1931 Whitehall Securities, a large shareholder in Spartan Aircraft, wanted to merge that company with Saunders-Roe[16]. This was finally agreed after Whitehall bought out the owner Oliver Simmonds.

1934 Sir Clarendon Hyde, partner in the business, died[17].

c.1935 Weetman's second son, (Bernard) Clive Pearson, became chairman.

Discontinued contracting activities.

1941 Their holding in Amerada Petroleum was compulsorily acquired by the British Government[18].

1940s The company's main aviation activities were nationalized, as were its coal mines and electricity undertakings in the West of England.

Early 50s bought a controlling interest in Financial News [19] and Lawley Group.

1953 S. Pearson Industries, which owned 76% of the ordinary shares in Lawley Group, financed the acquisition of the outstanding shares in Booths and Colcloughs[20].

1954 Clive's nephew, Weetman John Churchill Pearson, became increasingly involved in the affairs of the family company, taking over as chairman when his uncle retired in 1954. The company had a controlling interest in Lazards, the merchant bank, and a variety of other financial and industrial investments, including Westminster Press, a chain of provincial newspapers. Over the next twenty-three years, the company was transformed by acquisition into a broadly based and highly profitable industrial group by buying well-managed firms which had a strong position in niche markets and which were capable of being developed over the long term.

1957 A key purchase was the Financial Times

1959 Having developed Saunders-Roe Ltd, this was sold to Westland Aircraft[21].

1962 Having developed Acton Bolt Ltd this was sold to GKN[22].

1963 Bought a large shareholding in Château Latour in association with Harvey's of Bristol[23].

1964 Acquired Royal Crown Derby to become part of Allied English Potteries Group.

Other purchases were Royal Doulton china, Madame Tussaud's, Penguin,

1967 Standard Industrial Group (SIG) purchased 58% of Allied English Potteries in exchange for 8 million shares which gave S. Pearson and Son a majority holding in SIG[24].

1967 Merged Westminster Press and Financial Times

1968 Acquired Longman Group and Merritt and Hatcher Ltd

1969 Became a public company with 5 divisions of roughly equal profit contribution - Banking and Finance, Investment Trusts, Newspapers and Publishing, Oil, Industrial. The company was principally concerned with management of the assets in which it was invested.[25]. Oil interests in Canada and USA were transferred to Ashland Oil and Refining Co, in exchange for an interest in that publically quoted company[26]. Several of the subsidiaries were quoted at the time of the flotation of the parent company, including S. Pearson (Publishers) [27].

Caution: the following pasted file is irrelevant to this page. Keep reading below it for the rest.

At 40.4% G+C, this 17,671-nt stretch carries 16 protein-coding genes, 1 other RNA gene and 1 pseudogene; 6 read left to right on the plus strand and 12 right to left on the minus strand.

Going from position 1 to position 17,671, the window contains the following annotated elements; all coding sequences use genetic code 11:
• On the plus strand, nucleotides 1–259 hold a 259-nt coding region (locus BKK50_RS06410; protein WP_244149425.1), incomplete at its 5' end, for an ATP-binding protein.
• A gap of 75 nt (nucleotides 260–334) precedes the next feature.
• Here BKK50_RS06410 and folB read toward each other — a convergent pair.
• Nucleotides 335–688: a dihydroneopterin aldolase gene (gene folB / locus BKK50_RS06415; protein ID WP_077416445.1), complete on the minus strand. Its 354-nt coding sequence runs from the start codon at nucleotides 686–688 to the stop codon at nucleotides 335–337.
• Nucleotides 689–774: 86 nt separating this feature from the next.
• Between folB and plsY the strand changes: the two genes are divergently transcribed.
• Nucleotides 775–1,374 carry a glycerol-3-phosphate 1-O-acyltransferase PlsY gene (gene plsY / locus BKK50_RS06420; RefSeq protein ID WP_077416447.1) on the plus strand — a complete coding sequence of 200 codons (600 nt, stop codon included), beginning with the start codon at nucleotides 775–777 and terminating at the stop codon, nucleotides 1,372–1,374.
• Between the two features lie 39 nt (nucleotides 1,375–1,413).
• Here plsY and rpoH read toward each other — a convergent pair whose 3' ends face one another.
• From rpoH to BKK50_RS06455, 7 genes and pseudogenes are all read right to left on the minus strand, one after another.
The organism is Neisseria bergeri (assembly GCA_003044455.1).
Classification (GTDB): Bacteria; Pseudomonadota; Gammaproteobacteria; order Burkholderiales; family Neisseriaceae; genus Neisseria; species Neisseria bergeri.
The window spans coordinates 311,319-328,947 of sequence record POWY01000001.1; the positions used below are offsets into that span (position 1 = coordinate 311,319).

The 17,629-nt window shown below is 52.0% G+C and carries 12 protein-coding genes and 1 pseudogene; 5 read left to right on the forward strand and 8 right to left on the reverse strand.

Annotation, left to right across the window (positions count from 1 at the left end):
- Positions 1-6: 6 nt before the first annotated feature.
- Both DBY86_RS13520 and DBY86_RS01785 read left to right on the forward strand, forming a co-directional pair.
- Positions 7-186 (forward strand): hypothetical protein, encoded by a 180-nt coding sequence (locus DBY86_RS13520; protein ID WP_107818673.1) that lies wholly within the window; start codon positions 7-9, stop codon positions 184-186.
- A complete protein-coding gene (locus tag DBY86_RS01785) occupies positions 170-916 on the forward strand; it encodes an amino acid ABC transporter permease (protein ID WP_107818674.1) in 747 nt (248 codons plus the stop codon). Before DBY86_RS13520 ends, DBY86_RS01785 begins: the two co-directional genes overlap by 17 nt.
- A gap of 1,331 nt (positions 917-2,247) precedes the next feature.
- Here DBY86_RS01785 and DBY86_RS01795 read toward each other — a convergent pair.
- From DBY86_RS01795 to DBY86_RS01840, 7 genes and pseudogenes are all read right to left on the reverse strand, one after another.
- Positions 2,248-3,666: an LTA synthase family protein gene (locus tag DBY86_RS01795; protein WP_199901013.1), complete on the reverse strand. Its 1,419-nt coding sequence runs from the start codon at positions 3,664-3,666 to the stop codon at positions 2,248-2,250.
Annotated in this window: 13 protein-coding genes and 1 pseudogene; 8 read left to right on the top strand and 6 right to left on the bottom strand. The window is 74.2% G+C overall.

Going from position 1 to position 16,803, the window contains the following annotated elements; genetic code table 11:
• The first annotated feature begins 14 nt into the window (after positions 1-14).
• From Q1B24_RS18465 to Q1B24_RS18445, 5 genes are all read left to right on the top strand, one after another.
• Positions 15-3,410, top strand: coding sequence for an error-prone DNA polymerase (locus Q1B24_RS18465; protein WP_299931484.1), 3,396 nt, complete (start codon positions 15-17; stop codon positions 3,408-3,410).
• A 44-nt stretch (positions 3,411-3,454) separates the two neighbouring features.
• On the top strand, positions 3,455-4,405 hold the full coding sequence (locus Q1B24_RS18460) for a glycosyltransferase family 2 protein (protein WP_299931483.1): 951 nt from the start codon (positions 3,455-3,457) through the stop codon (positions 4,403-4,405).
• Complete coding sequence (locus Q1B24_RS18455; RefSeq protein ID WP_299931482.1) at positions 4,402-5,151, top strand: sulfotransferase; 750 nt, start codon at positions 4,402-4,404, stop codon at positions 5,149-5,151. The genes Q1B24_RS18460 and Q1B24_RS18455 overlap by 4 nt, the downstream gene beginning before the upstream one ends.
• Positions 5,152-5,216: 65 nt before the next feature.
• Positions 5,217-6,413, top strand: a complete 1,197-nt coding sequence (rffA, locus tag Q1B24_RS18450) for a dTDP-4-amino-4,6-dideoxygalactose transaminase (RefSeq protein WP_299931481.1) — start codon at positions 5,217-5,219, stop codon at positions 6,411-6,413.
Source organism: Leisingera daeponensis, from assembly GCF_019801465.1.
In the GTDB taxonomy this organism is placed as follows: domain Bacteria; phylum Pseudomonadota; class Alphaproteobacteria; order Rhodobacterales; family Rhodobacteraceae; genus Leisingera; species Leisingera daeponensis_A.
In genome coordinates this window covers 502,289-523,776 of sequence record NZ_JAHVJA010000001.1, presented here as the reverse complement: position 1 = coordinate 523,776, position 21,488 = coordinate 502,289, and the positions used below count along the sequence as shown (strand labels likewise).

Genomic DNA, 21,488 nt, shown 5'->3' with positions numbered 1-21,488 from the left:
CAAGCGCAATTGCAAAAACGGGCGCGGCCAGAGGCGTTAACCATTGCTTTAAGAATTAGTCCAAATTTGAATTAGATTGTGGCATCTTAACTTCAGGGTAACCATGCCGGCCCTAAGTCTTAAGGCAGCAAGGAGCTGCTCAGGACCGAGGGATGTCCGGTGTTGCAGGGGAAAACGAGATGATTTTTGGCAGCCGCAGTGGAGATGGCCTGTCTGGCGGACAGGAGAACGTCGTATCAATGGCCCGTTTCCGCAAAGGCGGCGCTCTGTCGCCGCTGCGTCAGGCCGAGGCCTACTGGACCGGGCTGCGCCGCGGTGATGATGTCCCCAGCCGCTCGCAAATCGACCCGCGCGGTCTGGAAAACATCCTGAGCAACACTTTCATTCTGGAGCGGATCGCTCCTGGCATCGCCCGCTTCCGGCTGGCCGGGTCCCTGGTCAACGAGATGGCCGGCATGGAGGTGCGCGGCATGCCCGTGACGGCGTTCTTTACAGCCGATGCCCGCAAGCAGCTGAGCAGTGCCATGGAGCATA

1969 Sold L. A. Mitchell (Holdings) to APV[28]

1971 Acquired Doulton and Co and the outstanding interests in Allied English Potteries that it did not already own[29].

1977 Weetman John Churchill Pearson retired from the chairmanship.

1994 Whitehall Securities was renamed Pearson Professional Holdings Ltd.[30]

1998 Sold many businesses, including The Tussauds Group, as preparation for a concentration on education. Completed the largest acquisition in Pearson’s history - the Simon and Schuster businesses. This tripled the size of Pearson Education making it one of the world’s leading suppliers of the tools for education. Also over the previous 2 years, the FT Group had increased its profits by 33% while doubling the investment in its future growth. Penguin and Pearson Television were both half as big again as they had been two years previously.[31]

See Also


Sources of Information

  1. The Huddersfield Daily Chronicle, August 11, 1879
  2. 1881 census
  3. The Times, Oct 19, 1883
  4. The Times, 31 October 1895
  5. The Times, Jul 26, 1895
  6. The Times, 22 April 1969
  7. The Times, Apr 22, 1969
  8. The Times, Dec 07, 1901
  9. The Engineer 1903/01/02 p 26.
  10. The Times, Jan 14, 1904
  11. The Engineer 1913/01/03
  12. The Times, 22 April 1969
  13. The Times, 4 April 1919
  14. The Times, May 26, 1919
  15. The Times, 7 October 1922
  16. The Times, 22 January 1931
  17. The Times 26 June 1934
  18. The Times, 11 August 1969
  19. The Times, 22 April 1969
  20. The Times, 12 September 1953
  21. The Times, 11 August 1969
  22. The Times, 11 August 1969
  23. The Times, 17 January 1963
  24. The Times, 8 April 1967
  25. The Times, 22 April 1969
  26. The Times, 11 August 1969
  27. The Times, 23 April 1969
  28. The Times Aug 01, 1969
  29. The Times, 3 November 1971
  30. Companies House filing
  31. 1998 Annual report
  • Biography of Weetman Pearson, ODNB [1]
  • Biography of Weetman John Churchill Pearson, third Viscount Cowdray, ODNB [2]